Stepper And Linear Motors

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Hydraulic drives, cam drives, ball screw drives or pneumatic drives can be substituted with linear motors. The linear motor is made of inductor consisting on separate cores that have concentrated polyphase.

The linear motor is also known as the rotating squirrel cage motor by experts. The only difference is that the motor is flat. Hence rather than a rotary torque from the cylinder motor, it produces linear force from the flat motor. Other than its shape and motion production, a linear motor is the same as the cylindrical one. The only thing that does not go down well with the experts though is the absence of any moving parts. However, it also has its appeal in the compact size, almost nil maintenance and noiseless operation. Also, installing and controlling the linear motor is much easier. All of these add up when you are thinking what kind of device must be created.

The rating and speed of the linear motor decides its thrust ratio. The linear motor’s speed varies from 0 to several meters each second. However, this speed is controllable. It is also easy to stop, start and reverse it. There is continuous improvement to the linear motor offering enhanced control, lower cost of life cycle, lesser maintenance and high performance. These attributes as well as the fact that they offer ease of use and control are making linear motors the choice of experts. The acceleration is high and the induction motor offers speedy response. The speed of the motor does not depend on contact friction allowing it to pick up speed swiftly.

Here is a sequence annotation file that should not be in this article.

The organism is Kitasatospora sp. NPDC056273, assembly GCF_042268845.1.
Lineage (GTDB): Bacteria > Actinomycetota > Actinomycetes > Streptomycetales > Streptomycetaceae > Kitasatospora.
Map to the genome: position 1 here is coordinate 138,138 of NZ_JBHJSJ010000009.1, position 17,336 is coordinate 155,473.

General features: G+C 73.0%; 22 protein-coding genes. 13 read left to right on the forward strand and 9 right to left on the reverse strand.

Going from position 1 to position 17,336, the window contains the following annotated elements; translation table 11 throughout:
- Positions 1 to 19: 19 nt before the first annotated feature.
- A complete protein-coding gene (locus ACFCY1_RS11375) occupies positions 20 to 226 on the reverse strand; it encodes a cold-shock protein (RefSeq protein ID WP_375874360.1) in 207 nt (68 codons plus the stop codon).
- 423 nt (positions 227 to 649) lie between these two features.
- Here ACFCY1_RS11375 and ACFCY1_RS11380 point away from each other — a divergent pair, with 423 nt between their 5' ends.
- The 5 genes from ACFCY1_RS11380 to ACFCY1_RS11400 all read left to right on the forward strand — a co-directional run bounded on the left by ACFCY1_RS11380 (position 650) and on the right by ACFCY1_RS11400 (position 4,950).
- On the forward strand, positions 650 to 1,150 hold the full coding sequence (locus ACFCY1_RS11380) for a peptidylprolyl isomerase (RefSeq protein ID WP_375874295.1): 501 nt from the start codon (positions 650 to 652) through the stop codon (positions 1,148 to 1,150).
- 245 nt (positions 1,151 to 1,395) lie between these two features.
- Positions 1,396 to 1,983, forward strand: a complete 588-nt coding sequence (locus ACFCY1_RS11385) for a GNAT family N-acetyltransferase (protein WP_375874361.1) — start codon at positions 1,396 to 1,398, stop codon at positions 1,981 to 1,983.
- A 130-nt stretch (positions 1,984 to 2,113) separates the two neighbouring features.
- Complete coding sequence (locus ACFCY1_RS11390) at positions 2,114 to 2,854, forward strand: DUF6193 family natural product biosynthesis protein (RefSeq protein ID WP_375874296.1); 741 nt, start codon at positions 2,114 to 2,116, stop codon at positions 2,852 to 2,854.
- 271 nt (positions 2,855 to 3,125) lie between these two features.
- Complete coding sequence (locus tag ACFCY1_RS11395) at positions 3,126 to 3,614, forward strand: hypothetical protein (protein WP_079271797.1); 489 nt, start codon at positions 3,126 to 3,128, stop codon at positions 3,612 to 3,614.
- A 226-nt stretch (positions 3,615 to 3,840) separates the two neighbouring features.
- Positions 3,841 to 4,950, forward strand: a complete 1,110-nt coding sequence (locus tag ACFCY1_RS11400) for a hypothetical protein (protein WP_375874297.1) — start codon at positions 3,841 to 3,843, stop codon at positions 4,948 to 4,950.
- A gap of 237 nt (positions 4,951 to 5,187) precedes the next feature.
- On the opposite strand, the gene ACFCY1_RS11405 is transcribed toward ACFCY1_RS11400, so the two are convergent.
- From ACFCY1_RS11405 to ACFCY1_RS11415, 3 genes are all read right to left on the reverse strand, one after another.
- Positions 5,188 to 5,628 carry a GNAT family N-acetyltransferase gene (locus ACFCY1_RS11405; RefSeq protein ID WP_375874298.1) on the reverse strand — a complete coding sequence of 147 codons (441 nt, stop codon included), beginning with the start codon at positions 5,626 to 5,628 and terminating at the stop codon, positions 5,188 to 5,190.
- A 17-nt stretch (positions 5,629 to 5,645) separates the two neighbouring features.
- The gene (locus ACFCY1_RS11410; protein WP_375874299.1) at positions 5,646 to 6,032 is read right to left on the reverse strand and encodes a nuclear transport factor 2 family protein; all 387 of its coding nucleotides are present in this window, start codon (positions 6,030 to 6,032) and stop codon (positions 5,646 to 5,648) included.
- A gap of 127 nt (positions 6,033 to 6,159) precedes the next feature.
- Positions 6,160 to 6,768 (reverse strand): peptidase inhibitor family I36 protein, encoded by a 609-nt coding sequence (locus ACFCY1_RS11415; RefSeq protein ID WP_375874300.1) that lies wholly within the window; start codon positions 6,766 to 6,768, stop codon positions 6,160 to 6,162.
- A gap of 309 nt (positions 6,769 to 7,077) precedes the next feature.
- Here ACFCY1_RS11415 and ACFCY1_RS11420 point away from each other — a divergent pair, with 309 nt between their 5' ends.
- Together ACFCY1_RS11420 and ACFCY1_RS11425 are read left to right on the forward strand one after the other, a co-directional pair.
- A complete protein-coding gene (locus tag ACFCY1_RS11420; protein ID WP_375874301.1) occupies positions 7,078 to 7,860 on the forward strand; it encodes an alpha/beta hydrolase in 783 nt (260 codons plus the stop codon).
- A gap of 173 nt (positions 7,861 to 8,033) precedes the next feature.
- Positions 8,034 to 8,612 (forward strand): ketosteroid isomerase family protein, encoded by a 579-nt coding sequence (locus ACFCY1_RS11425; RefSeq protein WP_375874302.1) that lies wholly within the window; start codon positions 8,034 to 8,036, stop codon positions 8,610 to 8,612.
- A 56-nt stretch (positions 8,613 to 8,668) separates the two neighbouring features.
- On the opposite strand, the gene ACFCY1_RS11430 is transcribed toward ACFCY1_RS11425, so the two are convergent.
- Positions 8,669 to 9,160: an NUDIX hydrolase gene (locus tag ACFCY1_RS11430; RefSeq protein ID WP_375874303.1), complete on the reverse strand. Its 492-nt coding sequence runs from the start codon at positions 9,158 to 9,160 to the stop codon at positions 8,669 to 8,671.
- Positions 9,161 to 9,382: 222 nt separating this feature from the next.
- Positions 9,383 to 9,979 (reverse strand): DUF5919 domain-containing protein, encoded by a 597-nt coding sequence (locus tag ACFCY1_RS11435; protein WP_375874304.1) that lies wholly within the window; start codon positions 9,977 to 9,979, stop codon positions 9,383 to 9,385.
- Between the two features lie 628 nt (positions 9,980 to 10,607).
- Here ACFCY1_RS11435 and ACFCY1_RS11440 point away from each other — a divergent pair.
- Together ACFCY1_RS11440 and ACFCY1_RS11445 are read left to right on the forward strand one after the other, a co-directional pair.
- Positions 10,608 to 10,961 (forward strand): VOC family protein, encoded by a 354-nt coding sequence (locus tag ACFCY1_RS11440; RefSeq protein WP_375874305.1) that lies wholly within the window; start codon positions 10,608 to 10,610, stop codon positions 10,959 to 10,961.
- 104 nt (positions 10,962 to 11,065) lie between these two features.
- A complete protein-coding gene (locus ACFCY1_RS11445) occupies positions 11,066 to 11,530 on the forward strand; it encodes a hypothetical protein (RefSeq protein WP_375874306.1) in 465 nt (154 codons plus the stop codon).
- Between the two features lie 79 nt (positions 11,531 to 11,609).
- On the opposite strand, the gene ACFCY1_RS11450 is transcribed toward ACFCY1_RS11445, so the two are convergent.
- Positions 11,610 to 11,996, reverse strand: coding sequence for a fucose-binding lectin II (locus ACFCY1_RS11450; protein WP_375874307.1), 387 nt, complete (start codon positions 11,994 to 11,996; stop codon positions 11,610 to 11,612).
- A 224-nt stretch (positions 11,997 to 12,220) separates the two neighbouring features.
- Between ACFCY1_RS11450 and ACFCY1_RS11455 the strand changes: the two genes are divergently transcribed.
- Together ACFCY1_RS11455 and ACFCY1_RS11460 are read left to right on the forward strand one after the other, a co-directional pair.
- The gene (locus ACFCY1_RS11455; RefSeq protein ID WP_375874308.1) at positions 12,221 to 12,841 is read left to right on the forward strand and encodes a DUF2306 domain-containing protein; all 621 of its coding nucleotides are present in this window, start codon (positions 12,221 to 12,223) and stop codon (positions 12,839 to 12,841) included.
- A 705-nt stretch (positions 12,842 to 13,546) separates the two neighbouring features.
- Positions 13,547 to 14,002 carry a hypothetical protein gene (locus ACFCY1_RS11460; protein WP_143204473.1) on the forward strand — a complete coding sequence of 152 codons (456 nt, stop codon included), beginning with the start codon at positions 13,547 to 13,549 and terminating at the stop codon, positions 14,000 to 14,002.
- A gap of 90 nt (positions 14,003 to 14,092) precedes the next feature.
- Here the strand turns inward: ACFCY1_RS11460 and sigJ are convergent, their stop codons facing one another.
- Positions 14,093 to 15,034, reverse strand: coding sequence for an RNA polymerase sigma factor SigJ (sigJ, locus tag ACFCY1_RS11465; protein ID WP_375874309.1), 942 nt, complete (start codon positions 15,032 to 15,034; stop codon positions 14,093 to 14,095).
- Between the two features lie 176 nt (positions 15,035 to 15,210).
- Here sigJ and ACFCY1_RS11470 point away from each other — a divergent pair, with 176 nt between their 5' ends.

Stepper motors are special motors that move in discrete steps. With the energizing of one set of windings, the motor moves in one direction and a step in the other direction with the other winding set being energized. There is a big advantage to using stepper motors and that is always knowing the direction or position in which the motor will move. If you know the original position, you can determine the zero position.

The angle resolution differs in different stepping motors. The most coarse stepper motor turns 90 degrees with each step. A high resolution permanent magnetic motor can only handle 18 degrees lesser than this. It is amazing how with the right kind of controller, you can run the stepper motor in half steps too!

However, there are a few complaints about the stepper motor as well, it is difficult to maneuver and it needs more power than any standard DC motor. The only thing that the linear motor going against it was that there are no moving parts.

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